I speak and write about information security topics, with an emphasis on cryptography and distributed denial-of-service (DDoS) attacks. I've written for DarkReading, SC Magazine, and Network World. But most people know me from my monthly column at SecurityWeek.
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Here's an essay I wrote about what I think are the data privacy concerns around the Philippine National ID system (PhilSys). Having a national identification system is a good thing; this essay contains my advice to the implementors of PhilSys, so that they can most properly secure their citizen's data.
After receiving some media inquiries around the Philippines national ID system, I put together an essay, with the help of my indispensible personal assistant in the islands, on data privacy and the Philippine National ID system (PhilSys). Back End Systems quoted me from the essay in this article. See F5 Labs for the main essay.
Here's an interview I did for Info Risk Today about blockchain and the Internet of Things.
Here's a video interview of me talking about multi-cloud security. I don't honestly remember what I said it was so long ago but I'm sure it was dripping with profundity.
This is basically me channelling a series of emails with Marc LeBeau. He gave me permission to submit it as an article and I really like the way it came out. BTW can you guess the racy password that my editors didn't want me to write about?
Here's an audio interview I did at the Australian CyberSecurity Conference at Canberra in April of 2018. About 10 minutes. A little background noise, because we just did it in a quietish corner of the conference.
ISMG's Suparna Goswami interviewed me about my thoughts on IoT Security. 12 minutes of David Holmes braindumping IoT security at you.
IT Pro wrote an article based on our media briefing in HK. I don't actually know what it says, but I think it's something like "44% of Telnet scans (or attacks) coming from China". Google Translate doesn't work for cantonese?
Someone asked me what I thought about the recently passed Singapore Cybersecurity Statute. So I did some research and turned it into an article for SecurityWeek.
My recommendations on how to spot cryptocurrency mining malware on your network and what to do when you spot it.
Here's the podcast of an interview I gave for Data Breach Today and Info Risk Today to Suparna Goswami of ISMG. This is basically the podcast version of the stump speech I give about securing IoT.
Slightly explicit content here. Was talking with my colleague Justin, and he was saying how the latest list of command-and-control hostnames for the Mirai botnet contained some hilarious examples like "cnc.smokemethallday.tk". We thought it would be a good for a laugh to do some analysis on the names where the servers are hosted from.
Never thought I'd see this day! THE Steve Gibson of the Security Now! podcast really liked the REAPER piece that Justin Shattuck and I wrote. He liked it so much he basically read it over the air on podcast episode 635 (toward the end). Still can't believe it, how cool is that?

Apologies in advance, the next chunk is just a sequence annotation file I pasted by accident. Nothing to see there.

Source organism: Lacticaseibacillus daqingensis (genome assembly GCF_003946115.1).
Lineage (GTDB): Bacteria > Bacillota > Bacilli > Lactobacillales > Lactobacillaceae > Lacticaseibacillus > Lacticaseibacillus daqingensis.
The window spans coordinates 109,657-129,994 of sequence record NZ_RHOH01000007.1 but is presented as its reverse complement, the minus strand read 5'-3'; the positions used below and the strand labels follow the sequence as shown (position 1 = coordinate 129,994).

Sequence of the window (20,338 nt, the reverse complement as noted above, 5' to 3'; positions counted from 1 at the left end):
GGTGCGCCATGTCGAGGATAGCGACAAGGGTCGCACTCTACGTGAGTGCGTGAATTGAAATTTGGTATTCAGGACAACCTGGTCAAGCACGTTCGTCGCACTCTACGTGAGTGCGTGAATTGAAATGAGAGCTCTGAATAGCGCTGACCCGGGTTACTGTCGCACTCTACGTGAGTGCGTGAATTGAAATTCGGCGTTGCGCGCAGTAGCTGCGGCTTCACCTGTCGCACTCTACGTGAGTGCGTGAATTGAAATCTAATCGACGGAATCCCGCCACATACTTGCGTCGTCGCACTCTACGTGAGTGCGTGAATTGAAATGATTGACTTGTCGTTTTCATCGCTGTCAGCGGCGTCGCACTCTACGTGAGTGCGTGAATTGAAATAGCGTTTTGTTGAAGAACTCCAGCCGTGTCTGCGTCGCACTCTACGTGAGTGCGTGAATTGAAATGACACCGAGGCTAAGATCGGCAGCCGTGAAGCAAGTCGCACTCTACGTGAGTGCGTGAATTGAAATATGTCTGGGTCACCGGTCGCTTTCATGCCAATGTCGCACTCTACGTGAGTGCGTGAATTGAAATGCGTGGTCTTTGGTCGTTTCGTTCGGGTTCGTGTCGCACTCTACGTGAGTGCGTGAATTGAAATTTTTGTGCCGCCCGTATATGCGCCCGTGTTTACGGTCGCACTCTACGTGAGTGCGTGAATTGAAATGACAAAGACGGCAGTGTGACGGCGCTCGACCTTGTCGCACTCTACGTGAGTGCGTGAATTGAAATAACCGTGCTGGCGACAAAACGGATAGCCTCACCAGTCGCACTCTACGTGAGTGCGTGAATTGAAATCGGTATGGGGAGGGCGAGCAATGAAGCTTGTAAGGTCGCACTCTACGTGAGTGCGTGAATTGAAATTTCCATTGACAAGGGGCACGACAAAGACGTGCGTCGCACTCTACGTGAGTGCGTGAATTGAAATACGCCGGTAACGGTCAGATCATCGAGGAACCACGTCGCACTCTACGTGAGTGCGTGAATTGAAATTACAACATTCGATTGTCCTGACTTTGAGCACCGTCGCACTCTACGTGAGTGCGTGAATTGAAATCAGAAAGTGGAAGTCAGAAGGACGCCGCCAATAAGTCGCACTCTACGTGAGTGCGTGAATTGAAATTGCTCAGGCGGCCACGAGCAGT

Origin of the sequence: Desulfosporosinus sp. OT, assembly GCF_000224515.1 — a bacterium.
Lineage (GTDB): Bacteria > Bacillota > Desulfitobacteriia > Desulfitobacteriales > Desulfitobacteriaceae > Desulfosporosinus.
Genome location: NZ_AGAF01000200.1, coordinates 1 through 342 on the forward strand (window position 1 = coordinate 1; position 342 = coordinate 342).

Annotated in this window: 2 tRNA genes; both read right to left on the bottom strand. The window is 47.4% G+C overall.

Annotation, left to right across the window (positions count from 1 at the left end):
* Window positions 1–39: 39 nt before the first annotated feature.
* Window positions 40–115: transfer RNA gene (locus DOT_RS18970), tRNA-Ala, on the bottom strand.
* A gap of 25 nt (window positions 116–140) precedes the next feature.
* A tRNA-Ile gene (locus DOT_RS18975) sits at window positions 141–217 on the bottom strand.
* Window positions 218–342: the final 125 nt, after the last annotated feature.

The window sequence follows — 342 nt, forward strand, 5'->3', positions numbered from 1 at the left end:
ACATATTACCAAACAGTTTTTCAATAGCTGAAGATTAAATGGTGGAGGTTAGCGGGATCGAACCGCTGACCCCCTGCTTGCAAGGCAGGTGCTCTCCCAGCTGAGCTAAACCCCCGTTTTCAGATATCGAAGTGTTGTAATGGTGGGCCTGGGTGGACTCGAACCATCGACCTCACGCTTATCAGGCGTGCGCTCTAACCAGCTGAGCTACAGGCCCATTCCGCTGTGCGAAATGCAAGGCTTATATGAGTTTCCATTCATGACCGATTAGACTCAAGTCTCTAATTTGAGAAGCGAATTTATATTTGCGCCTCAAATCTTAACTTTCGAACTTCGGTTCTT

CSO Online picked up the Maria Korolov's interview did with me and republished it. That's pretty awesome!
I promised some really nice reporters in Singapore that I would get them my top three safety tips for IoT. So I put together this little blog and posted it on LinkedIn. I think we might expand it for an cyber site somewhere.
Here's the keynote I did for F5's security event in Singapore in June. I teach the audience how to threat model the internet of things (iot),
Maria Korolov interviewed and quoted me extensively for a Data Center Knowledge piece on WannaCry. I had no time to prepare for this interview, and was surprised when it got published. Sometimes I prepare a LOT and nothing comes of it. You never know, I guess. Just keep doing them.
In Singapore I did a media event espousing F5's original IoT research. Here's a write-up from Networks Asia (or Security Asia) not such which.
Had a fantastic, wide-ranging interview with Malaya Business Insight reporter Raymond Gregory.
This article summarizes the security findings contained with the F5 state of application delivery report. Are attacks getting more sophisticated? Are employees more or less of a secure challenge than last year? Some of the findings surprise me.
My series on Threat Modeling the Internet of Things continues. This piece explains the process of threat modeling and provides some tips on how to work with your team to get it right.
The Intel Active Management Technology (AMT) vulnerability (now referred to by many as “Silent Bob”) is one of those truly brutal, ugly ones that make you queasy to even think about. Like Heartbleed or Venom. Here's how to scan for it on your network. And what ports to block.
Here's a 7 minute interview that CSO's Anthony Caruana did with me at the CSO Perspectives roadshow; this one was in Sydney. He asks about the new National Mandatory Breach Notification law, the Internet of Things, and where did I get that awesome shirt? Belgium.
Here's a funny little piece I wrote about my drinking. No, I mean about making predictions. I mean resolutions. The backstory is that the PR firm always wants a prediction piece, but I think prediction pieces are terrible! Because if I could predict the future I would be way richer than I already am. So instead we disguise these pieces as "resolutions" LOL.
A fine article about evaluating the risks and creating sound strategy around moving to Office365. In the article I briefly mention 5 threats you should add to your threat modeling for cloud collaboration. Threat modeling for cloud could, and should, be its own article or even series of articles. Remind me to write that! :)
User federation is absolutely the best way to provide user authentication in the cloud. But the recent Yahoo! breach may have dimmed enthusiasm for federated Yahoo! logins, which is a shame because reasons. The reasons in this piece :)
Q: Explain who you are and what you do
Thank you. Before we start, I need you to promise me something. You can only ask me one question about Donald Trump, okay? No more than that.